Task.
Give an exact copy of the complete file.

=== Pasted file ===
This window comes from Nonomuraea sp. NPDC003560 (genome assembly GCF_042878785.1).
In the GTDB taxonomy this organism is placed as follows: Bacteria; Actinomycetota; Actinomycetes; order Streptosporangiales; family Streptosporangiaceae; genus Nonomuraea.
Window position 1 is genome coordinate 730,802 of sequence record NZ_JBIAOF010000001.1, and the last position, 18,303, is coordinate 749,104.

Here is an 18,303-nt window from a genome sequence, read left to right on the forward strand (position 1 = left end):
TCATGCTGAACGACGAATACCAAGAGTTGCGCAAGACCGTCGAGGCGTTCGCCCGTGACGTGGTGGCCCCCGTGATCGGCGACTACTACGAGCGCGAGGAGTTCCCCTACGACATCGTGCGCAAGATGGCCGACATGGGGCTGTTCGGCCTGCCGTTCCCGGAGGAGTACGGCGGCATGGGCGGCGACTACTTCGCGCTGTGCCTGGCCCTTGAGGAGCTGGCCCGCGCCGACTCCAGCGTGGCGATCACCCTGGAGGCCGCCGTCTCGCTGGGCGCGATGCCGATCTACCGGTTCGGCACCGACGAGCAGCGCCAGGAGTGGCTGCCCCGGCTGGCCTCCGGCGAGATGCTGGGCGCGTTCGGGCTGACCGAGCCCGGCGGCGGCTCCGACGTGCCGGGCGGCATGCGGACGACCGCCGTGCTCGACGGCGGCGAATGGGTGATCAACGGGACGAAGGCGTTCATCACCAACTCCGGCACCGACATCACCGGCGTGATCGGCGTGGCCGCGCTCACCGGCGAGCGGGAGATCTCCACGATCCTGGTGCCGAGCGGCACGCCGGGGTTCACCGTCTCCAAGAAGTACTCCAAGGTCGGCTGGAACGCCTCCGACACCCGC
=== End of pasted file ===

This window comes from Nonomuraea sp. NPDC003560 (genome assembly GCF_042878785.1).
In the GTDB taxonomy this organism is placed as follows: Bacteria; Actinomycetota; Actinomycetes; order Streptosporangiales; family Streptosporangiaceae; genus Nonomuraea.
Window position 1 is genome coordinate 730,802 of sequence record NZ_JBIAOF010000001.1, and the last position, 18,303, is coordinate 749,104.

Here is an 18,303-nt window from a genome sequence, read left to right on the forward strand (position 1 = left end):
TCATGCTGAACGACGAATACCAAGAGTTGCGCAAGACCGTCGAGGCGTTCGCCCGTGACGTGGTGGCCCCCGTGATCGGCGACTACTACGAGCGCGAGGAGTTCCCCTACGACATCGTGCGCAAGATGGCCGACATGGGGCTGTTCGGCCTGCCGTTCCCGGAGGAGTACGGCGGCATGGGCGGCGACTACTTCGCGCTGTGCCTGGCCCTTGAGGAGCTGGCCCGCGCCGACTCCAGCGTGGCGATCACCCTGGAGGCCGCCGTCTCGCTGGGCGCGATGCCGATCTACCGGTTCGGCACCGACGAGCAGCGCCAGGAGTGGCTGCCCCGGCTGGCCTCCGGCGAGATGCTGGGCGCGTTCGGGCTGACCGAGCCCGGCGGCGGCTCCGACGTGCCGGGCGGCATGCGGACGACCGCCGTGCTCGACGGCGGCGAATGGGTGATCAACGGGACGAAGGCGTTCATCACCAACTCCGGCACCGACATCACCGGCGTGATCGGCGTGGCCGCGCTCACCGGCGAGCGGGAGATCTCCACGATCCTGGTGCCGAGCGGCACGCCGGGGTTCACCGTCTCCAAGAAGTACTCCAAGGTCGGCTGGAACGCCTCCGACACCCGC